What to Know About the Record-Breaking Levels of Toxic Algae Lapping Up on the West Coast

First thing: Adorable sea lions are becoming ill.

Cellular look at Pseudo-nitzschia, a harmful algal bloom that is threatening health of humans, marine mammals by creating toxins in filter feeding fish and shellfish (National Journal)

Along the Pacific Coast, stretching thousands of miles from Alaska to California, is a massive, record-breaking bloom of toxic algae.

Fueled by unusually warm water in the Pacific, the algae species Pseudo-nitzschia have grown in unprecedented concentrations, casting a brown sheen over the ocean and releasing the neurotoxin domoic acid into the waters.

In June, the National Oceanic and Atmospheric Administration was tipped off that this summer's algae bloom may be intense after finding unusually high concentrations in California's Monterey Bay. "During a normal Pseudo-nitzschia bloom, domoic-acid concentrations of 1,000 nanograms per liter would be considered high," NOAA reported. "However, by mid May concentrations in Monterey Bay reached 10 to 30 times this level."

That was three months ago. Now, as ocean scientist Raphael Kudela explains to CBS news: "It's definitely the largest bloom of this particular algae seen on the West Coast, possibly anywhere, ever."

Pseudo-nitzschia is a type of phytoplankton, a class of microscopic organisms that live near the surface of the ocean and produce half of the world's oxygen. Most phytoplankton don't cause health problems: Only 2 percent of species manufacture toxins.

The problem with the toxic algae isn't that a person may get sick by just swimming in waters. It's that the domoic acid the algae produce accumulates in the food chain. Species of fish and shellfish can handle high concentrations of the acid, but the mammals that feed upon them cannot.

A record-breaking algal bloom continues to expand across the North Pacific reaching as far north as the Aleutian Islands and as far south as Southern California. Average chlorophyll concentrations (milligrams per cubic meter of water) are shown in this image using Suomi NPP VIIRS satellite data from July 2015. (NOAA / NASA)

"In humans the toxin crosses into the brain and interferes with nerve signal transmission," NOAA notes. "People poisoned with very high doses of the toxin can die, while lower doses can cause permanent brain damage (short term memory loss)."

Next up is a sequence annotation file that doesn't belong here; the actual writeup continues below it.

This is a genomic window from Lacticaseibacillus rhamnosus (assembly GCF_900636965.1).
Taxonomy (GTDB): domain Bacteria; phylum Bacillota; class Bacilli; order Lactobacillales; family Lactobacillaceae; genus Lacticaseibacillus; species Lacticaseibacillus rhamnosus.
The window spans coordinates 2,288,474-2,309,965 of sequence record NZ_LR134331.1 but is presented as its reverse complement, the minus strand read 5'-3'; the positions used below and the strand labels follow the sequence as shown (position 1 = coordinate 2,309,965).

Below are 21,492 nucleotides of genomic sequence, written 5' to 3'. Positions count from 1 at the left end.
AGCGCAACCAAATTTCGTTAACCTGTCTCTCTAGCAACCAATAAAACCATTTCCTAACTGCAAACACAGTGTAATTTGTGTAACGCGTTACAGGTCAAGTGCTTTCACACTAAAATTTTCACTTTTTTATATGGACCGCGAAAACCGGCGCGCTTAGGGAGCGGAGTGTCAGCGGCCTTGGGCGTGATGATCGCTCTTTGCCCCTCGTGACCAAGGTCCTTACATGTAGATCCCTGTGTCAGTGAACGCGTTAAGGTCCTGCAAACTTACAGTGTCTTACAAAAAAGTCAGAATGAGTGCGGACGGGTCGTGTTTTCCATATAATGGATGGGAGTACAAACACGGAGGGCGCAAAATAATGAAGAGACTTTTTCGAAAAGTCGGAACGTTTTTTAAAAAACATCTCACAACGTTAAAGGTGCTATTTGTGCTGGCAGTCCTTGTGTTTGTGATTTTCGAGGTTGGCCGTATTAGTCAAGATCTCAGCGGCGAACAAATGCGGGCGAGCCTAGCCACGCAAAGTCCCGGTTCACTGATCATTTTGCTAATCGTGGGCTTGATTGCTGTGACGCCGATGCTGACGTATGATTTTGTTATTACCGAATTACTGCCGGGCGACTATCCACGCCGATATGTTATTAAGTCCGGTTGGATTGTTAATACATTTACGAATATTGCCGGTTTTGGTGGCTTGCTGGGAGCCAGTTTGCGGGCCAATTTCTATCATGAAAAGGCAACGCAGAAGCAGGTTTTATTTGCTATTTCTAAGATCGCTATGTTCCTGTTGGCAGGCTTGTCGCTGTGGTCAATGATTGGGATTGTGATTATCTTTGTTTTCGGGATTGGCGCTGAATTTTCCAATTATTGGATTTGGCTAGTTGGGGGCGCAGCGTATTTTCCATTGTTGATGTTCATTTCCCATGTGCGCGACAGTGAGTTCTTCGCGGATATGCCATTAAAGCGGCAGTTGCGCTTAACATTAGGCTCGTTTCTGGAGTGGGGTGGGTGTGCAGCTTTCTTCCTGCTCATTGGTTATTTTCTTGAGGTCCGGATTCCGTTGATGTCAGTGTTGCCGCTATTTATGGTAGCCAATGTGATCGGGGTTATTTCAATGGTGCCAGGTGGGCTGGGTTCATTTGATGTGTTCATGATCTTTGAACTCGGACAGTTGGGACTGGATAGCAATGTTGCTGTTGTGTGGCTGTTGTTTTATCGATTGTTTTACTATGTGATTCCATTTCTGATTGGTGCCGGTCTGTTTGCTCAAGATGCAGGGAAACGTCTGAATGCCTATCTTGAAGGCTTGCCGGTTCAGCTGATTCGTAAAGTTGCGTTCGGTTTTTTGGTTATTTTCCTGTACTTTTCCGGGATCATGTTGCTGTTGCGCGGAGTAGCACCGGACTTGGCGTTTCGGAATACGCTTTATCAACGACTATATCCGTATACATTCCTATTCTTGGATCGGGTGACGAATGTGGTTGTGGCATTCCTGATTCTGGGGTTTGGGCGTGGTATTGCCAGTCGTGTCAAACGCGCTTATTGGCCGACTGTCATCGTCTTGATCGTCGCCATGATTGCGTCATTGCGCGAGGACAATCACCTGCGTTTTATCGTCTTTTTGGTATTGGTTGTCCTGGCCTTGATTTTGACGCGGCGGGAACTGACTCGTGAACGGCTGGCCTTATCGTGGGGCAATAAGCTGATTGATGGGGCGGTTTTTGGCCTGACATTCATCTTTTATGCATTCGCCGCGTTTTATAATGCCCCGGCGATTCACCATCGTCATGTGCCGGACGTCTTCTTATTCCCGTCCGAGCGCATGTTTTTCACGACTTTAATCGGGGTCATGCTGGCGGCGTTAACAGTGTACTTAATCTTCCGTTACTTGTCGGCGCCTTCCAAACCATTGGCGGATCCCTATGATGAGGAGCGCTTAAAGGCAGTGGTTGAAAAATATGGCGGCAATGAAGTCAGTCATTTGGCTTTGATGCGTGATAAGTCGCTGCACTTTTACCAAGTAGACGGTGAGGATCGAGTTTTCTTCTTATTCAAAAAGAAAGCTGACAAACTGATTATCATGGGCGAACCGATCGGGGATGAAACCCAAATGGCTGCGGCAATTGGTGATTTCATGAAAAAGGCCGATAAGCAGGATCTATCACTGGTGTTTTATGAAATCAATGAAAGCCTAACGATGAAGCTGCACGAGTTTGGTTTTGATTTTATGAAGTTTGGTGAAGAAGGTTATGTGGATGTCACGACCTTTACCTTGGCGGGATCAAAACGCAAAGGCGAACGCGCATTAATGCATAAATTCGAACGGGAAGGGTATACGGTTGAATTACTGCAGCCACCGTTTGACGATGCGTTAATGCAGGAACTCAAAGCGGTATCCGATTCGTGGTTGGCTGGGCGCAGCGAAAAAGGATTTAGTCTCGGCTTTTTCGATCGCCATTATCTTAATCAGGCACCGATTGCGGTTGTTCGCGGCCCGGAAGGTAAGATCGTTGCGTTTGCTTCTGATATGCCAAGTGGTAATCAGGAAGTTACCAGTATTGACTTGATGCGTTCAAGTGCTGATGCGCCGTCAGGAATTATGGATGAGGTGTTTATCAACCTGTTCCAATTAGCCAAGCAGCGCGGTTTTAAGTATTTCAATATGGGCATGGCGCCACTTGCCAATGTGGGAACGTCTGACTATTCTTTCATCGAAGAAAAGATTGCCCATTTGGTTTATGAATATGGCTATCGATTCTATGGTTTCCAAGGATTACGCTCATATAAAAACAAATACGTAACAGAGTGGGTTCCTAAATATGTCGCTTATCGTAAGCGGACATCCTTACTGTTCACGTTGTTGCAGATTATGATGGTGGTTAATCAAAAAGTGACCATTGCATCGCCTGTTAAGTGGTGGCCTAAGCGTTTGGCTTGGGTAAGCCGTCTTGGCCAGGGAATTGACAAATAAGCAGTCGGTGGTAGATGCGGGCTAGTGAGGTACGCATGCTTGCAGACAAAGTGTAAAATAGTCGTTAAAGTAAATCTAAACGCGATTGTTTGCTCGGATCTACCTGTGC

The casualties of the toxin so far have been confined to the animal kingdom: Nine endangered fin whales in Alaska have been found dead, with domoic acid the suspected culprit, and beached sea lions have been acting oddly, possibly poisoned by the toxin.

"California sea lions have been particularly visible victims of domoic acid exposure and toxicosis," researchers at the Marine Mammal Center wrote in a 2011 scientific paper. The toxin appears to damage a region of their brain called the hippocampus, which in humans is a structure associated with memory. When sea lions are poisoned with domoic acid, they act drunk: They become lethargic, disoriented, and sometimes aggressive. Officials at Vandenberg Air Force Base in California had to close beaches twice in July due to erratic sea-lion behavior.

University of California-Santa Cruz scientists note it's unusual for a spring algae bloom to persist so long into the summer, and speculate that unusually warm coastal waters may be fueling their continued growth. (The unusual concentration of warm water in the Pacific has been dubbed "The Blob.").

Officials in California, Oregon, and Washington have implemented warnings or restrictions on fisheries in areas where exposure to domoic acid is high. NOAA estimates that Washington state has lost $9 million in revenue from stymied razor clamming in the state.

The bloom in Pacific is not the only algae problem in the country this summer. Algal blooms are concurrently festering in the nation's freshwater lakes, making them dangerous for swimmers, and threatening municipal water supplies. Blue-green algae, which is also toxic, feeds off of fertilizer runoff, and appears as a film of children's-show green slime on top of the water. On Lake Erie, this summer's bloom could be one of the worst in years, NOAA forecast in July. Lake Erie shines so bright with green algae, it can be seen from space.